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Laude di Sancta Maria: Evening Songs of Devotion in the Italy of the Communes - La Reverdie
La Reverdie, Claudia Caffagni, Livia Caffagni
Laude di Sancta Maria: Evening Songs of Devotion in the Italy of the Communes - La Reverdie
Genres: Special Interest, Classical
 

     

CD Details

 

CD Reviews

Hauntingly Beautiful
Leslie Richford | Selsingen, Lower Saxony | 02/18/2007
(5 out of 5 stars)

""Laude di Sancta Maria: Veillée de chants de dévotion dans l'Italie des Communes". Anonymous monodic chant and song as performed by the "Laudesi" in Florence and other Italian cities in the High Middle Ages according to manuscripts in the libraries of Cortona and Florence.
La Reverdie here consists of four female voices (Claudia Caffagni, Livia Caffagni, Elisabetta de' Mircovich, Ella de' Mircovich), four male voices (Doron David Sherwin, Sergio Foresti, Roberto Spremulli and Matteo Zenatti). The singers also play the instruments: lute, vielle, recorder, symphonia, Gothic harp, cornetto, drums and bells. Additionally, on one or two tracks, there is an organ (organistum), played by Paolo Zerbinatti.
The recording was made in June 1994 at the Benedictine Abbey of Sesto al Reghena, Italy, under the auspices of Charlotte Gilart de Keranflec'h and Klaus L. Neumann. Producers were the much-lamented late Michel Bernstein and Klaus L. Neumann. The total time of the CD is seventy-one and a half minutes. Arcana A34 (co-production with West German Radio).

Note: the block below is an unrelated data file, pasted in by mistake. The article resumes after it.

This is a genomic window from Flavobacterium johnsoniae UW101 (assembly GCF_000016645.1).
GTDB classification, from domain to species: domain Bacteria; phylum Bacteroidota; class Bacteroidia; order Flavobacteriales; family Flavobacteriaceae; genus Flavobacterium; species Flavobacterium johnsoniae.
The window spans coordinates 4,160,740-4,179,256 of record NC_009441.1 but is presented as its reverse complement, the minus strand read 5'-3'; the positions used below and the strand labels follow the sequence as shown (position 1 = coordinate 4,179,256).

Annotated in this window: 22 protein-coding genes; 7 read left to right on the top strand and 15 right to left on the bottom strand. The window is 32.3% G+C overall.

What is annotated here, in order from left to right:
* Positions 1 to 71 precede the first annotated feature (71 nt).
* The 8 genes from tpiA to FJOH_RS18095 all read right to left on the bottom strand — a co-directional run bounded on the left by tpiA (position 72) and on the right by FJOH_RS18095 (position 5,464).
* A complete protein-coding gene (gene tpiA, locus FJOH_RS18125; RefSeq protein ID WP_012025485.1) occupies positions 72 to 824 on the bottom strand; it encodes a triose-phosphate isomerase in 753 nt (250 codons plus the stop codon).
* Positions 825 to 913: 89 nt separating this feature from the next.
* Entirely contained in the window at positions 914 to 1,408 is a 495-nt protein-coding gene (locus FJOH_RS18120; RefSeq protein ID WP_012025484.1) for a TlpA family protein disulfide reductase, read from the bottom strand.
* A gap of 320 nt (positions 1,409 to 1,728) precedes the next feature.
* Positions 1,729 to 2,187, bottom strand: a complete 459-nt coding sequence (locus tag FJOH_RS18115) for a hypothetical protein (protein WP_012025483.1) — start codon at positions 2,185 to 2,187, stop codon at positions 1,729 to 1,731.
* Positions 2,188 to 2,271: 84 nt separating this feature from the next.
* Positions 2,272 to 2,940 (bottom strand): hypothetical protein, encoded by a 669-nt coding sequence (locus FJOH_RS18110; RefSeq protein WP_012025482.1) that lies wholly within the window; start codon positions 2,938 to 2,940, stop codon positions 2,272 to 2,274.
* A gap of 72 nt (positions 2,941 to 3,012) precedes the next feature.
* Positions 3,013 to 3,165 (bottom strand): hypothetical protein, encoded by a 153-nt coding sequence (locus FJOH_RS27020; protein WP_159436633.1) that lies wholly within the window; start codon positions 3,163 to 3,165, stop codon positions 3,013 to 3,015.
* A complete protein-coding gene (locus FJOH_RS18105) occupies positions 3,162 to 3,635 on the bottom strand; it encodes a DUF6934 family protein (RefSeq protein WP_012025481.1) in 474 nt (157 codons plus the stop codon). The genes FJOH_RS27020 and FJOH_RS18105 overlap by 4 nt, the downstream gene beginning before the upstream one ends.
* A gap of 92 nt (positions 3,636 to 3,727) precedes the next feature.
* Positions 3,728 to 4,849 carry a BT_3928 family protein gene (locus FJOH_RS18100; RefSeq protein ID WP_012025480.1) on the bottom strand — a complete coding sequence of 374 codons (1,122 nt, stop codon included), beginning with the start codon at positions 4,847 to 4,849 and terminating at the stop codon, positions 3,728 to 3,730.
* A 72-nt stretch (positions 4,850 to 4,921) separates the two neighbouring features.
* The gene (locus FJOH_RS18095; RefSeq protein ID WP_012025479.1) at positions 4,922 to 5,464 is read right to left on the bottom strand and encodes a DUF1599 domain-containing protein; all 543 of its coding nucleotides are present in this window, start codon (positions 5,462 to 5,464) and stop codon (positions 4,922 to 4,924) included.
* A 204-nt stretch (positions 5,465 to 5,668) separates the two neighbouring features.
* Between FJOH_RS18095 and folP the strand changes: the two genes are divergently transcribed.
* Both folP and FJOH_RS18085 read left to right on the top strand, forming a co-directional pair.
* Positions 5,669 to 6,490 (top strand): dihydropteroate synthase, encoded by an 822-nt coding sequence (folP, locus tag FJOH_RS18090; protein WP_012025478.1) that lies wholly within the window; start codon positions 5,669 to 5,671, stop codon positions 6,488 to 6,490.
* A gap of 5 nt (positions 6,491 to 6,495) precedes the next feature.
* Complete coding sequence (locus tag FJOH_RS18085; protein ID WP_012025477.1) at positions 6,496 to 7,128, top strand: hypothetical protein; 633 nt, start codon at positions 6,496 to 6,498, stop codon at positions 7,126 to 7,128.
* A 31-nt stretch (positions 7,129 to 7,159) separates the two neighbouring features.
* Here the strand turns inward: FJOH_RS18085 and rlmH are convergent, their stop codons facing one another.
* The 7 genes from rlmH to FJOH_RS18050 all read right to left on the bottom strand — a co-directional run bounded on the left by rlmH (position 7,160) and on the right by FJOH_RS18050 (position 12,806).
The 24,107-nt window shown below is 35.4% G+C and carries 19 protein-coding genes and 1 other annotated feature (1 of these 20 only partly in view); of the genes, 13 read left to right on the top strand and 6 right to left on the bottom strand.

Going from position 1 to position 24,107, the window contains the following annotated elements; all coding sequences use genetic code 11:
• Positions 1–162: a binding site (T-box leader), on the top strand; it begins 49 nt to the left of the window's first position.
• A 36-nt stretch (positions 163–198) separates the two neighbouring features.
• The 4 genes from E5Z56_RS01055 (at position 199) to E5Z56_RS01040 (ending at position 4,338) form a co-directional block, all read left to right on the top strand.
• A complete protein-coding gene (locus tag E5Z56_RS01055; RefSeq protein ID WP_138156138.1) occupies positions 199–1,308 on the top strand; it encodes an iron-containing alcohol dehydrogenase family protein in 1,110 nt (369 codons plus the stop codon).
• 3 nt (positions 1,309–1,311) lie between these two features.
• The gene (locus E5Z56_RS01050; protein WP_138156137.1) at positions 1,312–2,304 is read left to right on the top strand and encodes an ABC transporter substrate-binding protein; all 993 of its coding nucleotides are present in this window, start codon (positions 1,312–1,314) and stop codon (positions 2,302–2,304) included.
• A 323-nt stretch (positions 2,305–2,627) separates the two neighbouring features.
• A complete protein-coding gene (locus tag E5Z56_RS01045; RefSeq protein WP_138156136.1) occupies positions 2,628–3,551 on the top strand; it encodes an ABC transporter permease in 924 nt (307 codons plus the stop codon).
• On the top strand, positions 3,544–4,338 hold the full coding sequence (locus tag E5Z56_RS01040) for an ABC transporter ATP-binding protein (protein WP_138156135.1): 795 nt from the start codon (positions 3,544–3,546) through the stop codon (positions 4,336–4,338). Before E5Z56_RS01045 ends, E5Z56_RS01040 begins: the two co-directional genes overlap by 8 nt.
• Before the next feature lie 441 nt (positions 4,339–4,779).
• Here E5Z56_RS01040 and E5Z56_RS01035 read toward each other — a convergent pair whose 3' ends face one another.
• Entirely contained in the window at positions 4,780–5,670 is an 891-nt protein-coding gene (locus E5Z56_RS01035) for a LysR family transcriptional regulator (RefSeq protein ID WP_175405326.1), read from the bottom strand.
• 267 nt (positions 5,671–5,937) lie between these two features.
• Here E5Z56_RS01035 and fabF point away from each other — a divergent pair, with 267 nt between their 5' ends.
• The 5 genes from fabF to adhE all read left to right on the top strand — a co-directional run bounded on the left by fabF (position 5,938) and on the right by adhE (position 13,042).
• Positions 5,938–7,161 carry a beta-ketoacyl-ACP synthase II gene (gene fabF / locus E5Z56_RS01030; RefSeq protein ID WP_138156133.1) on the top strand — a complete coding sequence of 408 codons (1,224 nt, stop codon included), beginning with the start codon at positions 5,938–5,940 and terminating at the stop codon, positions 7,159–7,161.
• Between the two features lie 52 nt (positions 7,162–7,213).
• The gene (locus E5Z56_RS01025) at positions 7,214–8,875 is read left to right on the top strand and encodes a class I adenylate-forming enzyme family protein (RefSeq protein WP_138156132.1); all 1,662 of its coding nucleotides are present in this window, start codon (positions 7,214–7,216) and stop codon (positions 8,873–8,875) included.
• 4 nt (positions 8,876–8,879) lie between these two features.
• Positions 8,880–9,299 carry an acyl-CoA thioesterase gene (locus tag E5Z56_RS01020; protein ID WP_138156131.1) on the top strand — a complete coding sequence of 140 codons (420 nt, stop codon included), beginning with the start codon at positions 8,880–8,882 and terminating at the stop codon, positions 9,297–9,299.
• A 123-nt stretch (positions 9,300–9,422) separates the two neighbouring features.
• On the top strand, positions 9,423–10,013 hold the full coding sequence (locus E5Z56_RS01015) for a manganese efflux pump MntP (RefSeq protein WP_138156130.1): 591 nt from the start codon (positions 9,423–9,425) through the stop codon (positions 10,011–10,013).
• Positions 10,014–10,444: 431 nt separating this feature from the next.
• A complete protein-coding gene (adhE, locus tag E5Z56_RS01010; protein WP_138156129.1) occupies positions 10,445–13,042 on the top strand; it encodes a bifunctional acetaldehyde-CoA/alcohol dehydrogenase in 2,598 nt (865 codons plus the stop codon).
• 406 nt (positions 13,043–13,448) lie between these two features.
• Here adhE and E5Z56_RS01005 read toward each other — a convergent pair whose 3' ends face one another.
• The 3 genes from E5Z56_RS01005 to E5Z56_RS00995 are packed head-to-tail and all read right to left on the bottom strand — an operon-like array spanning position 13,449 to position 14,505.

This, the fifth album by the Italian medieval ensemble La Reverdie, presents a programme of monophonic chant and song representing the piety of the "Laudesi" in central Italy in the Middle Ages. The "Laudesi" were groups of lay people, including women, who came together for devotional evenings and other occasions to sing songs devoted in the main to the Virgin Mary. The CD represents an "idealised reconstruction" of a "Vigilia alle Laude", taking the listener through various stages of devotion related to the Gospel story and deliberately cultivating the mystical and meditative aspects of the music, which has been transmitted to us only in the typically medieval square notation and thus requires considerable interpretative effort (and grants considerable interpretative freedom). That the result is hauntingly beautiful goes without saying, despite the relative simplicity of the melodies, whose very repetitiveness seems to contribute to the "spiritual" atmosphere which pervades the whole CD. As with other CDs by this remarkable ensemble, the whole seems to be more than its individual parts, and the combination of eight naive-sounding voices with sparse medieval instruments plus the delights of a long, informative musicological essay by two of the group's ladies (Claudia Caffagni and Ella de Mircovich) and the excellent engineering one has come to expect from Arcana make for some fascinating listening. Of course, from a theological standpoint (at least from my evangelical one), the texts are hair-raisingly heretical, but anyone who is drawn to this music will see and hear it in its context and be inclined to overlook the sensuous pre-Reformation Mariolatry.

All texts are printed in Italian, French, English and German."